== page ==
“The engineers especially had it in for the frosh, especially the female frosh (the “freshettes”), whom they hoisted into trees and sprayed with perfume,” noted Goldfarb's documents. “Meanwhile, about a hundred of the male Frosh got dunked in a special tank the engineers created.”

This time, however, the frosh retaliated and marched the engineering building — flooding the place with fire hoses.     

"Triumphant frosh join in a victory march around the campus" reads the 1957 yearbook description.
"Triumphant frosh join in a victory march around the campus" reads the 1957 yearbook description. Courtesy UBC yearbook 1957

From 1960 to today 

By the onset of the 1960s, hazing had died down in its intensity — replacing this trend was frosh week, which started in the 1960-61 academic year. However, archival sources confirm that the newly introduced frosh activities also led to a “riot” between various groups of first-year engineers the following year (the incident involved a car being pushed through glass doors in one of the engineering buildings).

From that point on, through the 1970s and up until about 1990, organizational changes began to take place under tamer social conditions. The AMS began to establish student-led programs such as the First Year Students Committee, established in 1982, which aimed to ease the transition for incoming freshmen. This committee was abolished in 1993 in favour of summertime introductory programs such as tours, information providers and committees aimed at freshmen to essentially help fulfill the same purpose — assisting them in their integration into university life.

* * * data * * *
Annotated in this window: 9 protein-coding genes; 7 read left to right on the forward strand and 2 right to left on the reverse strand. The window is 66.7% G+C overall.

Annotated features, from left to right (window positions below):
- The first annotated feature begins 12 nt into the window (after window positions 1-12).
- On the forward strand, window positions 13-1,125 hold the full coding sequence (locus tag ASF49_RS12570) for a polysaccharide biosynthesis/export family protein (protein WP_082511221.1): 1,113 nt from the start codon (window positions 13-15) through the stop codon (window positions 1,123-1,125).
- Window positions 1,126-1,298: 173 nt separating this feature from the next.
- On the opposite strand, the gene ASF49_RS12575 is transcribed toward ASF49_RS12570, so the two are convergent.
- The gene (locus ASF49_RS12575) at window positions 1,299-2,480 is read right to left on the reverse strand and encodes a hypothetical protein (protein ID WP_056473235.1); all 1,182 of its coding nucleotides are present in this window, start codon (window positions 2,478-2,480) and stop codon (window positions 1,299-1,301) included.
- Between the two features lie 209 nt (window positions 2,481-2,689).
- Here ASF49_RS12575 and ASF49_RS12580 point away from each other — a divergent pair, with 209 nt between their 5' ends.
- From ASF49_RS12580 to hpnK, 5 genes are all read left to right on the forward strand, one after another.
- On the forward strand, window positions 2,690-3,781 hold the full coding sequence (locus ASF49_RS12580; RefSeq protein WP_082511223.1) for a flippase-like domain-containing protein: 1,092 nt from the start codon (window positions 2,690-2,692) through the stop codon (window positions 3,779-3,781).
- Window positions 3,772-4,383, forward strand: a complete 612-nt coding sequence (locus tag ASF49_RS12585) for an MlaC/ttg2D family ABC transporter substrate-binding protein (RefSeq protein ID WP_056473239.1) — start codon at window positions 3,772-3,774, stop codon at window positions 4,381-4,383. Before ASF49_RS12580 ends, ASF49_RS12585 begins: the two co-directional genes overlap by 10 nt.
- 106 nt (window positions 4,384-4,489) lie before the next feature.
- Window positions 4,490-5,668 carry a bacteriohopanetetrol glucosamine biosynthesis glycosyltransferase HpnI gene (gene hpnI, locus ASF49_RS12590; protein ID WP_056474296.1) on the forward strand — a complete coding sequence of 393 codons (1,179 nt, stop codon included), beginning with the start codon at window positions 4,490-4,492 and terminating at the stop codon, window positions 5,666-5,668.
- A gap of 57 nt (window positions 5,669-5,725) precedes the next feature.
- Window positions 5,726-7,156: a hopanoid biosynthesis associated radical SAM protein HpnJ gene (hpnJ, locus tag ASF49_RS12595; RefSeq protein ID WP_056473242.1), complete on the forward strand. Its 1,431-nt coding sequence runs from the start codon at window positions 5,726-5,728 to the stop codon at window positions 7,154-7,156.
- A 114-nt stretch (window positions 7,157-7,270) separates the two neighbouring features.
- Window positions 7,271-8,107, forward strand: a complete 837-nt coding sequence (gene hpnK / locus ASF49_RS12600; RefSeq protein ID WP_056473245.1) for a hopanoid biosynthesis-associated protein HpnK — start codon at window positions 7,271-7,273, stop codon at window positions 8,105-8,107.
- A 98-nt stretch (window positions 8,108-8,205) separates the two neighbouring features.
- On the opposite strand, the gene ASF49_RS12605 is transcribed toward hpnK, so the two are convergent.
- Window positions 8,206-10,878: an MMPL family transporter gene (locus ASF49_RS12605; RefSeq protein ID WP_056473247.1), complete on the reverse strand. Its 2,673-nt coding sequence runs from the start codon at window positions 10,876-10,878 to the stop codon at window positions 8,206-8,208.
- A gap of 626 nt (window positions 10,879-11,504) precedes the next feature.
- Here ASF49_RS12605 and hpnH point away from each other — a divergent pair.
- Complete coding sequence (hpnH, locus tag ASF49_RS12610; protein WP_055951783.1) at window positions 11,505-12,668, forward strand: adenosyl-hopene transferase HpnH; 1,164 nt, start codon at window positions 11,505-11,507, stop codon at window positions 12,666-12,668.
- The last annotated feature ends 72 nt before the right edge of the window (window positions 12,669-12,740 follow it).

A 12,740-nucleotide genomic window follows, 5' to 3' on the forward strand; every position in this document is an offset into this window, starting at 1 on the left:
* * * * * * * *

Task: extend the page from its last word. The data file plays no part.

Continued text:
Then, in 1997-98 Academic year, what is arguably the most advertised orientations event today began — Imagine Day. 

In 2000, the AMS introduced Firstweek, which has remained an AMS staple to this day.

And now, having moved past the 2000s and into the 2010s, one could ask the question — what can we expect of first week events in the future?

“Change” is the best answer, according to Ava Nasiri. “The first week experience I remember was back in 2011, when it was my first year,” she said. “Undergraduate societies like the Arts Undergraduate Society and the Science Undergraduate Society would come together and host large-scale events like first-year dances, fifth-year dances [much like in the 1930s] … but those things just don’t happen anymore. And that’s because there is a decreased interest from the student body regarding activities like that and therefore, the demand for things has changed with the times.”

“It’s certainly become much more refined than it was before,” said Terri Grant. “Things have changed greatly due to the times, in large part due to the volunteer positions that people fill in and the excellent training that they get from people who are there to help. It’s wonderful.”